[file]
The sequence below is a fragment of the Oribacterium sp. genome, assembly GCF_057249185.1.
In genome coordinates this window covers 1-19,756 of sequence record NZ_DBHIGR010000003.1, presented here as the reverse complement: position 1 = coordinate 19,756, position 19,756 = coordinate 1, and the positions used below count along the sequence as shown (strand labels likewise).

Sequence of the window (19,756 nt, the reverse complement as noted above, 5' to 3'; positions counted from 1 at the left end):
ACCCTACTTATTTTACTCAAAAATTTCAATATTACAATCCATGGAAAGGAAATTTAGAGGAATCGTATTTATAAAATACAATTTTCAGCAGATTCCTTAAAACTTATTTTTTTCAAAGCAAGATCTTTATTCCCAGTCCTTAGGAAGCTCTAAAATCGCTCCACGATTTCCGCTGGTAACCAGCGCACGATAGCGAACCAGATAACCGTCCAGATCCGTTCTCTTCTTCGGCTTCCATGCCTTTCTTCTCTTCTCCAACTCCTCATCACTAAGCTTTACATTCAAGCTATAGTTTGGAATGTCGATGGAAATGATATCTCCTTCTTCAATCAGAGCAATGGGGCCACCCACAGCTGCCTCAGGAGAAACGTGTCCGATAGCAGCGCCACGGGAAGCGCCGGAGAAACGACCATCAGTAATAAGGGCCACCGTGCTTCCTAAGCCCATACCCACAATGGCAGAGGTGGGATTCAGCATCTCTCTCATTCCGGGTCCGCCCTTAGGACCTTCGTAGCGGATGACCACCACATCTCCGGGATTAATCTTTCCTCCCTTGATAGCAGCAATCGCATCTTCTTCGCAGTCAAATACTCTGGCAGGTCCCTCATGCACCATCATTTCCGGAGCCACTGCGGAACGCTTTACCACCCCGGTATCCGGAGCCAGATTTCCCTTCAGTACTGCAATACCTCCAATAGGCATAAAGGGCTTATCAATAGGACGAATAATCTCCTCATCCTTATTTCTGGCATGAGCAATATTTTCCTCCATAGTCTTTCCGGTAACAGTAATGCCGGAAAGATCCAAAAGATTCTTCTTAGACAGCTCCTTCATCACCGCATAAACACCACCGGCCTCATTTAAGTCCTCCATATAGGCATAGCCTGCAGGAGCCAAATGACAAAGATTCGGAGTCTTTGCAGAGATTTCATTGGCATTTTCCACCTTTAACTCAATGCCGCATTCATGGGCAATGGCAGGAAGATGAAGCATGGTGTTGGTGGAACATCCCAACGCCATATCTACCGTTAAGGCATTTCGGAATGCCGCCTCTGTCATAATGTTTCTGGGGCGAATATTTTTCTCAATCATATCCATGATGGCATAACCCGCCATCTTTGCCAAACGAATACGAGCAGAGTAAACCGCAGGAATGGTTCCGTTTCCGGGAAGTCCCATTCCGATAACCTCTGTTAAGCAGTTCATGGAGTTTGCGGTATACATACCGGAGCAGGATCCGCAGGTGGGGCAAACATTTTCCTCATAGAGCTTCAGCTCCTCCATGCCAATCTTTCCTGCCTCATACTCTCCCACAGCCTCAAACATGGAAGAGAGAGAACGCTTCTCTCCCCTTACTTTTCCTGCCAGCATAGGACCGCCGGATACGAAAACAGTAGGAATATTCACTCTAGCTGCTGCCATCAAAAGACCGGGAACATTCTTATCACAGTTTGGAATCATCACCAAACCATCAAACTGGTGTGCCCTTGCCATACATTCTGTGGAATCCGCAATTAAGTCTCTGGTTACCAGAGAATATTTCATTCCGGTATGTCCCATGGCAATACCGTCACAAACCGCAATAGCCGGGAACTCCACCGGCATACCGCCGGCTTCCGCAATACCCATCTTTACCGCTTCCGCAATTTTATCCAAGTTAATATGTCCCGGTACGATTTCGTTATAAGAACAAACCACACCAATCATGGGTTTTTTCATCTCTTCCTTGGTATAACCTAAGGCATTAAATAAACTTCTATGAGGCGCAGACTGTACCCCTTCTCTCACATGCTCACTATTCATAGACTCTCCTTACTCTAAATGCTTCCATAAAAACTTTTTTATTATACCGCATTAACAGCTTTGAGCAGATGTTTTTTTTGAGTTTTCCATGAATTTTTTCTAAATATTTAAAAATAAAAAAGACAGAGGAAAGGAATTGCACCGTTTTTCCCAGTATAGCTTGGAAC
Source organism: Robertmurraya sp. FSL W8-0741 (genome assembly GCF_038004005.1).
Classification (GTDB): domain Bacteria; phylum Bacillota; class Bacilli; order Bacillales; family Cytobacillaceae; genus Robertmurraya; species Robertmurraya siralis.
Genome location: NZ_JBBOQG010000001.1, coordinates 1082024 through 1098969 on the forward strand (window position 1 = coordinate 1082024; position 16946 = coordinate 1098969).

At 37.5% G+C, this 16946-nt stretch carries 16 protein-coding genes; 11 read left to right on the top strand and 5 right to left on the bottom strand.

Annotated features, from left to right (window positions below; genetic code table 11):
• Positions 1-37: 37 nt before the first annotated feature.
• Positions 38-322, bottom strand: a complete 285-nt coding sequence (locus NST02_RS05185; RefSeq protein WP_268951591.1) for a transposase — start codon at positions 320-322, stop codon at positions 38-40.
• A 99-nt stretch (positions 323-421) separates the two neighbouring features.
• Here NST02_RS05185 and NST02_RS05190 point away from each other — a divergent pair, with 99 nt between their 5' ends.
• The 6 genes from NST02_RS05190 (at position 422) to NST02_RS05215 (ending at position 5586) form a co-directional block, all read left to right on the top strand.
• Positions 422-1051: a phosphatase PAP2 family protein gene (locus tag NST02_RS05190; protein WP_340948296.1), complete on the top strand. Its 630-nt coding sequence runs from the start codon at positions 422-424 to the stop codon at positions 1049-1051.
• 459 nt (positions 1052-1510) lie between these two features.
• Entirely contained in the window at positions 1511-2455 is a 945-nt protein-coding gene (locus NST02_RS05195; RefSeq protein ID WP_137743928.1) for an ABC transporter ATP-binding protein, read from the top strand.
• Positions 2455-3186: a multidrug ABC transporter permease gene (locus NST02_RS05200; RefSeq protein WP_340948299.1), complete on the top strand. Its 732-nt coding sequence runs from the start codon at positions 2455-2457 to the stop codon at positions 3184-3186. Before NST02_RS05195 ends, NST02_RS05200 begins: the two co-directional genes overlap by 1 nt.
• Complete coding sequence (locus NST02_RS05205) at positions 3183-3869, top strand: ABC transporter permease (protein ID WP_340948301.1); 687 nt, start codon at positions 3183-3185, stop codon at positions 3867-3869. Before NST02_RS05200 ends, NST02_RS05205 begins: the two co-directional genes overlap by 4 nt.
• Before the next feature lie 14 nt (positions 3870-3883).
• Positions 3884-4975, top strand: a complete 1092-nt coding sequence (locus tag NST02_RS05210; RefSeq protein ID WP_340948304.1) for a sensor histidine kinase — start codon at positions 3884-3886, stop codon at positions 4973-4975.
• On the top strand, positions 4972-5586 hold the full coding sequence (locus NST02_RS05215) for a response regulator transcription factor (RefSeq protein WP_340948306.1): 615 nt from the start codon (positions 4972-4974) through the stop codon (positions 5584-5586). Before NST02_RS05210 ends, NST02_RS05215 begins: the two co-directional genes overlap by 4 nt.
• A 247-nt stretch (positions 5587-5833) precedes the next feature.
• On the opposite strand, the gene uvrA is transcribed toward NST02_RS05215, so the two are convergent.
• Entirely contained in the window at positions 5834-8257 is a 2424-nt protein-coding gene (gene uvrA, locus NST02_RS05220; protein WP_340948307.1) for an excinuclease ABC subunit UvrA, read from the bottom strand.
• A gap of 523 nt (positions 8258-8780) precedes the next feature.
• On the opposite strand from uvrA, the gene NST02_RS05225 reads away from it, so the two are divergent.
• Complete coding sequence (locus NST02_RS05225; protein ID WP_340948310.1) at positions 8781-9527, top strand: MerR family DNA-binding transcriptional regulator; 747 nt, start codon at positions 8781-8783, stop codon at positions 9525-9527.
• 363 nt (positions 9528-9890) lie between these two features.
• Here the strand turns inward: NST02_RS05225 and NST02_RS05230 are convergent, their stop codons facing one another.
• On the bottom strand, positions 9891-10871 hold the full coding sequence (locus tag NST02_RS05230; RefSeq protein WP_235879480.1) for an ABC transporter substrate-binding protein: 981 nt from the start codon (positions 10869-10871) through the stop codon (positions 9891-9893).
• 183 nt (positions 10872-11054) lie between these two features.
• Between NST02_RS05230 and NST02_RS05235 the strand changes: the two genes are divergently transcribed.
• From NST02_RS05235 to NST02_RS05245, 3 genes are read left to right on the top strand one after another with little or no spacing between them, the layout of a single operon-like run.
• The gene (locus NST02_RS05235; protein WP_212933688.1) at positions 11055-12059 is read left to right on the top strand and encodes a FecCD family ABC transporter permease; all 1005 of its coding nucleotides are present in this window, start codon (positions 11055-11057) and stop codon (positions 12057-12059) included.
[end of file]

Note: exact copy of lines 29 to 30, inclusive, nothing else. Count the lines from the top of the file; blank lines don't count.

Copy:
• 363 nt (positions 9528-9890) lie between these two features.
• Here the strand turns inward: NST02_RS05225 and NST02_RS05230 are convergent, their stop codons facing one another.